In this magisterial study, Timothy Mitchell rethinks the history of energy, bringing into his grasp environmental politics, the struggle for democracy, and the place of the Middle East in the modern world.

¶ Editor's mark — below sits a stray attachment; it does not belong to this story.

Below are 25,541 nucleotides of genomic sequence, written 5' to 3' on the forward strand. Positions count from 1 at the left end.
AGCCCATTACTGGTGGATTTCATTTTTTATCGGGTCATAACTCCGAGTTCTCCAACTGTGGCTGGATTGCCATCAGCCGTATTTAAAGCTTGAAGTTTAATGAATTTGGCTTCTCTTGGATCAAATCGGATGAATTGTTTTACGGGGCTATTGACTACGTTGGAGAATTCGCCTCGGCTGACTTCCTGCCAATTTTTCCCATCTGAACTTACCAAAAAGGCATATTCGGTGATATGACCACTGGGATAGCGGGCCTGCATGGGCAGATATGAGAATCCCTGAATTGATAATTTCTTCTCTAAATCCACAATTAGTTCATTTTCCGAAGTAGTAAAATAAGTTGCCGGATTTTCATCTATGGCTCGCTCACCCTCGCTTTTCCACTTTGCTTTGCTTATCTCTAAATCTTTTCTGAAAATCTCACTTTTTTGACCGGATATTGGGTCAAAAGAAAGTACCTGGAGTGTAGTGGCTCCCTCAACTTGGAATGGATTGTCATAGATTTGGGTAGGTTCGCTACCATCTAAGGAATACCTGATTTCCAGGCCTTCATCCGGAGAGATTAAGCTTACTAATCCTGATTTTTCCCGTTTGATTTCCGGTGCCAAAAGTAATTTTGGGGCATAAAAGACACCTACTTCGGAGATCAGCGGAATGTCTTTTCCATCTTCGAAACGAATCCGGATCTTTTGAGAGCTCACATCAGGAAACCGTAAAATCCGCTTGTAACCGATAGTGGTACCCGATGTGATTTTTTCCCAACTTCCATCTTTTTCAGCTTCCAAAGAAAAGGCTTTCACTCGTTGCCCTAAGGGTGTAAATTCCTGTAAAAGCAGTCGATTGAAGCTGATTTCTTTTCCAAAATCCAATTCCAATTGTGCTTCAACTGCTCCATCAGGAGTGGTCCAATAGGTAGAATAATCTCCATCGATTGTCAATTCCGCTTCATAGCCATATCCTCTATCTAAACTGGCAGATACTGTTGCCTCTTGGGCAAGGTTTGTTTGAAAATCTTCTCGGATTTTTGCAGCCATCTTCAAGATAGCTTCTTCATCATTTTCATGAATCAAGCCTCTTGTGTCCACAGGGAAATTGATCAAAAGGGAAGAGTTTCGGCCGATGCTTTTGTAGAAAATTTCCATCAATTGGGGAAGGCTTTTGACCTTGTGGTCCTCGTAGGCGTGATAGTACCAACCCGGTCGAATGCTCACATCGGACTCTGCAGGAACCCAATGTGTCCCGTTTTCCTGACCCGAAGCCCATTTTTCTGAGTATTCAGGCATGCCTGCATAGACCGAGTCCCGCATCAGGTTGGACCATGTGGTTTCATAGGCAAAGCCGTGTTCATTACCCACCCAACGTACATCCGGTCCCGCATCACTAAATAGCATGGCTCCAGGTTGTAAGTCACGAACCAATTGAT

With the rise of coal power, the producers who oversaw its development acquired the ability to shut down energy systems, a threat they used to build the first mass democracies. Oil offered the West an alternative, and with it came a new form of politics. Oil created a denatured political life the central object of which—the economy—appeared capable of infinite growth. What followed was a Western democracy dependent on an undemocratic Middle East. We now live with the consequences: an impoverished political practice, incapable of addressing the crises that threaten to end the age of carbon democracy — namely, the disappearance of cheap energy and the carbon-fuelled collapse of the ecological order.